The idea of business process management (BPM) is to focus on business processes. It puts business processes at the centre of an organisation and captures the relationships between business processes and various aspects of the organisation, such as IT systems, customers and employees. To do this BPM must span areas such as:
The broader picture using Rummler’s framework
To help us understand the complexity of a modern organisation we will use Rummler’s framework. The framework enables us to visualise how stakeholders, customers, competitors, partners, suppliers, performance management and the business environment all influence the strategic goals of the business and its key performance indicators (KPIs). We will use KPIs to measure the performance of business processes.
Video 1-1- The broader picture using Rummler’s framework
So we said that in order to manage the complexity of modern organisations we need to understand its constituent business processes. And we say that business processes take the assets from within and outside the organisation, chain a number of activities originating from different functions within the organisation, in order to produce value for customers, or at least that is the expectation. However, there is more than producing value for customers. So, let’s use Rummler’s framework to extend our conceptualisation of an organisation.
Accordingly, another important aspect of an organisation is the role played by competitors, that also tap into the same resources of the organisation in order to generate value for the same customers.
We also need to take into account the business environment, so the economical situation, the regulatory framework, rules and norms and the culture. This will influence not only our organisation, but also the partners and the suppliers, as well as the competitors that operate in the same business environment.
And then, most importantly, we need to take into account the stakeholders of the organisation, because business processes are also meant to generate value for the stakeholders of the organisation, and value for a stakeholder is typically expressed in terms of the level of profitability of an organisation – how much profit can I generate through this investment, through my company.
Now, the way value is generated for the stakeholders is by planning the performance of the business processes, and then by managing such performance. Planning the performance entails setting the strategic goals of the organisation. We want to outsmart competitors; we want to increase sales; we want to reduce operational costs; we want to increase customer satisfaction. So these would be the strategic goals, to which we map key performance indicators – metrics, KPIs, that measure particular aspects of the performance or particular dimensions in the performance of business processes. So, for example, cost is a KPI that is related to the strategic objective of reducing operational costs. Cycle time is another KPI, so the duration of a business process that is related to efficiency of the operations. Or percentage of negative feedback that is related to the degree of customer satisfaction or dissatisfaction. Then the way we manage performance is by attaching or by setting target values for our KPIs, for example, the cycle time for approving a loan shouldn’t be more than two weeks, or the overall cost for running such a business process shouldn’t be more than €5,000. And then, we essentially measure the performance of our business processes to see how far they get, or how close they get to the KPI target values.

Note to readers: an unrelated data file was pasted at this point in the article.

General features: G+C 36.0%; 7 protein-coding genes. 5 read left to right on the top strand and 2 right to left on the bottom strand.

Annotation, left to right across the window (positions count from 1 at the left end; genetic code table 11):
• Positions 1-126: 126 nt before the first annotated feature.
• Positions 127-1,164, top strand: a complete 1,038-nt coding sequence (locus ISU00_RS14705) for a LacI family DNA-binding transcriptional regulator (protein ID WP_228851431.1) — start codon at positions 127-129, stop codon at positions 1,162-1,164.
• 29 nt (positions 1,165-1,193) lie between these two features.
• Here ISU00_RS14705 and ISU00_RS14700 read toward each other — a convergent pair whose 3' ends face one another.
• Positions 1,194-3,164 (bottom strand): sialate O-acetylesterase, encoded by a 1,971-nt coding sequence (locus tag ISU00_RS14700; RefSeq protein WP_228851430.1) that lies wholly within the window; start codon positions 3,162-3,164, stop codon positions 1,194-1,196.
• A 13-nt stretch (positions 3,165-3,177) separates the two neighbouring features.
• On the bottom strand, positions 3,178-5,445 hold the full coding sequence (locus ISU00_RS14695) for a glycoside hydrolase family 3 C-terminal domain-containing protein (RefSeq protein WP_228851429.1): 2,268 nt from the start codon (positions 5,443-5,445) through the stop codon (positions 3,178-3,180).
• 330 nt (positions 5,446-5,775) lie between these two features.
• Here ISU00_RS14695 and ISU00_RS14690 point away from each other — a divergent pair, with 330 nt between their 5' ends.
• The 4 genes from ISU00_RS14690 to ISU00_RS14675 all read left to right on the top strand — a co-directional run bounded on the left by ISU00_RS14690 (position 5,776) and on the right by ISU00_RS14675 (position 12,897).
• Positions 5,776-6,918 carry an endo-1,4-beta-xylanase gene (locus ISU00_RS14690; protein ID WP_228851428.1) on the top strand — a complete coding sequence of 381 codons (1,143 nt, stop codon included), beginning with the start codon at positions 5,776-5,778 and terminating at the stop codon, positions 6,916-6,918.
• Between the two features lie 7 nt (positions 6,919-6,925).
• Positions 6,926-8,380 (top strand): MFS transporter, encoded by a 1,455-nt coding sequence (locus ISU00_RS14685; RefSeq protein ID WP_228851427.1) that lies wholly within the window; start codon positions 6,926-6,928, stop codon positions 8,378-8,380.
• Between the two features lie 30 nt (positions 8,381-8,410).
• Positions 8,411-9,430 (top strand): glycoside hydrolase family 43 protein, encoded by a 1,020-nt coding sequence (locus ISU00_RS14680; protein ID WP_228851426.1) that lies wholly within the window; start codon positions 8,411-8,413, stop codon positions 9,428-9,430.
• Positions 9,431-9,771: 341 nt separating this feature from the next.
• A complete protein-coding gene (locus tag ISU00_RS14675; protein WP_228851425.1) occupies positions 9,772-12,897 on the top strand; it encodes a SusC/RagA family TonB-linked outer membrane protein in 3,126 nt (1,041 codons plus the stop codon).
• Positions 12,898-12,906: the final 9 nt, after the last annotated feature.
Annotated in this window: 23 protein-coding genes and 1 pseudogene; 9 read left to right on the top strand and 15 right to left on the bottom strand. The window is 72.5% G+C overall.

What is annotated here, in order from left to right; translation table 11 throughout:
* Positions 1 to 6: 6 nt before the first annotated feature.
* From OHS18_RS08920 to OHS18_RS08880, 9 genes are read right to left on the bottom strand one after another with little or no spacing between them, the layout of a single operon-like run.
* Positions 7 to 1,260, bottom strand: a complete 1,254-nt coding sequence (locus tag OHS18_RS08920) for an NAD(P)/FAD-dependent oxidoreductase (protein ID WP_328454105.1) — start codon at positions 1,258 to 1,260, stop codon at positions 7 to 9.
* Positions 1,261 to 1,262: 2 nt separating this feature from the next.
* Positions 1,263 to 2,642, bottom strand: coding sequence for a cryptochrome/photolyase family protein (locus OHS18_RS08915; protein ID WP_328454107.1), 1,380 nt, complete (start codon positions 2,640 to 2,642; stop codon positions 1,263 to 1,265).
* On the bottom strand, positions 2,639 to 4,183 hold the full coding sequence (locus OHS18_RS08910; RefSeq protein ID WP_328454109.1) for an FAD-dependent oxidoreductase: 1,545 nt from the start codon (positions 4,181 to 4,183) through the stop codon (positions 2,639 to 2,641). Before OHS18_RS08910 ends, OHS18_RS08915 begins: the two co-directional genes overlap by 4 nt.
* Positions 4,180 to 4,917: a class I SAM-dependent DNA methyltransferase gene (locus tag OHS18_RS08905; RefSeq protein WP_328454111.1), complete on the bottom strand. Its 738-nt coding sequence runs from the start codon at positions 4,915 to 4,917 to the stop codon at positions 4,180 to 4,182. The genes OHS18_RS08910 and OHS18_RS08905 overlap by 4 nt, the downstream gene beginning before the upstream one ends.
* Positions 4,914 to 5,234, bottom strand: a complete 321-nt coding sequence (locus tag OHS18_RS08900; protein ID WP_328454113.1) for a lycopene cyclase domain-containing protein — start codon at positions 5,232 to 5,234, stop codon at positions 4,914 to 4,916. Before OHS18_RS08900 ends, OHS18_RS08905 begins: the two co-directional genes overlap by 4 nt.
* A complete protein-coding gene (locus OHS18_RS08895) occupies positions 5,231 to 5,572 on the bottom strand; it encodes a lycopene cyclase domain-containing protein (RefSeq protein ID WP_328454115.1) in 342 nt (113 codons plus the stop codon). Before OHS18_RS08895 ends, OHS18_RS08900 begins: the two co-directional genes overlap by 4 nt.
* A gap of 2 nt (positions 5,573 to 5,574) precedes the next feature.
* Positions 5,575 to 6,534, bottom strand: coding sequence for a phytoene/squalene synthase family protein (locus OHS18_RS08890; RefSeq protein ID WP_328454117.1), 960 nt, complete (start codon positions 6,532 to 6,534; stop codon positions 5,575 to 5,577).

What do we do if we don’t meet our performance targets?
Strategic goals are set to enable a business to make its processes faster, cheaper and better and this is reflected in the KPIs agreed. Business process management plays a key role when these performance measures show there is room for improvement. Discover how in the context of our restaurant example.
Video 1-5- Process improvement
So that’s the idea of managing the performance of business processes. It’s not only about measuring such performance, but it’s also about improving the business processes continuously, in order to continuously meet our performance targets – targets that may shift over time, as competitors become more aggressive, as the business environment changes in which the organisation operates.
So, coming back to our restaurant example, let’s consider the business process for serving customers, and let’s assume that we are the restaurant owner. How would we improve this business process? Well, there are a number of options, also known as process changes, that we could implement in order to improve this particular business process. For example, we could outsource the process of serving drinks and food to the customers themselves, through a buffet. We could standardise the menu – every day there is a fixed menu or a set of options, eliminate the cooking, so saving on cooks, or we could automate the ordering step, we could eliminate waiters, we could re-sequence the delivery of food, or we could invest in new infrastructure.
Clearly, the type of business-process change that we need to implement depends on the strategic objective that we want to achieve. So, for example, if it is about increasing operational efficiency meaning decreasing the cycle time, the duration of the business process, we could look into options such as automating the ordering step, or re-sequencing the distribution of food. If we want to increase customer experience, we may invest in new infrastructure, or doing something particular, something fancy. If we want to reduce the operational cost, then we could outsource the ordering to customers, and then we save on waiters, or we save on staff wages, or we could standardise the menu, so we save on the costs of cooking.